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Music Trivia -> Hidden Messages -> Index

Aside from backwards messages (which is a seperate page), bands have found other interesting ways to hide things in their music or in their album covers.

Other Pages: A B C D E F G H I J K L M N O P Q R S T U V W X Y Z Misc.

Latest Entries

The 20 most recent entries are listed below. There are 129 entries in this section.

"Fire on High," Electric Light Orchestra
The beginning of the song contains the backwards message "The music is reversible, but time is not. Turn back, turn back, turn back, turn back" underscored by some twilight zone-esque music.
"Overnight Sensation (Hit Record)," Raspberries
After the song completely fades out, you can hear the intro to "Go All The Way" very low. This is on the vinyl LP "Starting Over" and not on the CD.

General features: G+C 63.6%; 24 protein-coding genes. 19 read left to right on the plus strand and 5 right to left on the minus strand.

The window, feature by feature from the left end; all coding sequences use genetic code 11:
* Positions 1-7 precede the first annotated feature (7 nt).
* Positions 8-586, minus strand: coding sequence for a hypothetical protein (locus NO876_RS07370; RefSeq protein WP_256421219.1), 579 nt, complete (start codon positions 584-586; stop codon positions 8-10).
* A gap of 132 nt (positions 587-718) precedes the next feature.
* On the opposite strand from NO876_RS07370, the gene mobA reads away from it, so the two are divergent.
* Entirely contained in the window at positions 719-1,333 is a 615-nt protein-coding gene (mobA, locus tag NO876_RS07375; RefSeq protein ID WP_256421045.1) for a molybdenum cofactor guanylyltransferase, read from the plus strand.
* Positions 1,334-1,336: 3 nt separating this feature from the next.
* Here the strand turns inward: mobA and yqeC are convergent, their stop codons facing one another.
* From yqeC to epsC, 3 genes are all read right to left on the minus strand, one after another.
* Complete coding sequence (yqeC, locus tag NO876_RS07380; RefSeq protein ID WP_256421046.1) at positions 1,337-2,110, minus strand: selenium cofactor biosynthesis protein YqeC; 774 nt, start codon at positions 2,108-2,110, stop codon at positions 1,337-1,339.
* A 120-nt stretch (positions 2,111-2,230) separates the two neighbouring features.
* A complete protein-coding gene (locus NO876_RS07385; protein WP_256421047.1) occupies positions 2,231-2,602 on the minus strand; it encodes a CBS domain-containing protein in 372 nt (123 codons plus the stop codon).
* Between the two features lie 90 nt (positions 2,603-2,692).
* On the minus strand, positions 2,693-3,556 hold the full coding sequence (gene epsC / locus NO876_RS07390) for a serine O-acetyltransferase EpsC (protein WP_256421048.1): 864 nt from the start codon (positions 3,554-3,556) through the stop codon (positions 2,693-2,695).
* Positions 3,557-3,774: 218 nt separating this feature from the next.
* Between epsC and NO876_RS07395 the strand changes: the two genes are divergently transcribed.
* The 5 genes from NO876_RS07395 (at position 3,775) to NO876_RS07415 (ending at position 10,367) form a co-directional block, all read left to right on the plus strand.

Gregory Hulak
"Cannonball," Skylar Grey featuring X Ambassadors
The "foreign chant" you can hear between where Skylar sings has been suspected for "eat horses**t!". It is "Be your shield". You may need to reverse to hear it.
"Hailies Song," Eminem
In the rap part, the line "So glad her mom didn't wanter" is censored. Some misthought it as "abort her". If you reverse the part you clearly hear want her.
"Weezer (The Green Album)," Weezer
Weezer's 2001 album often known as The Green Album is home to a perculiar hidden message. If you open up the CD case and look behind the CD tray (to see the rear back cover) and look down the spine to the right, you will find the message 'No'. This might sound weird, but perhaps not when I tell you Radiohead's OK Computer has a message in the same place that reads "I like you. I like you. You are a wonderful person. I'm full of enthusiasm. I'm going places. I'll be happy to help you. I am an important person, would you like to come home with me?". The Green Album is answering OK Computer's question, basically.
"Everlong," Foo Fighters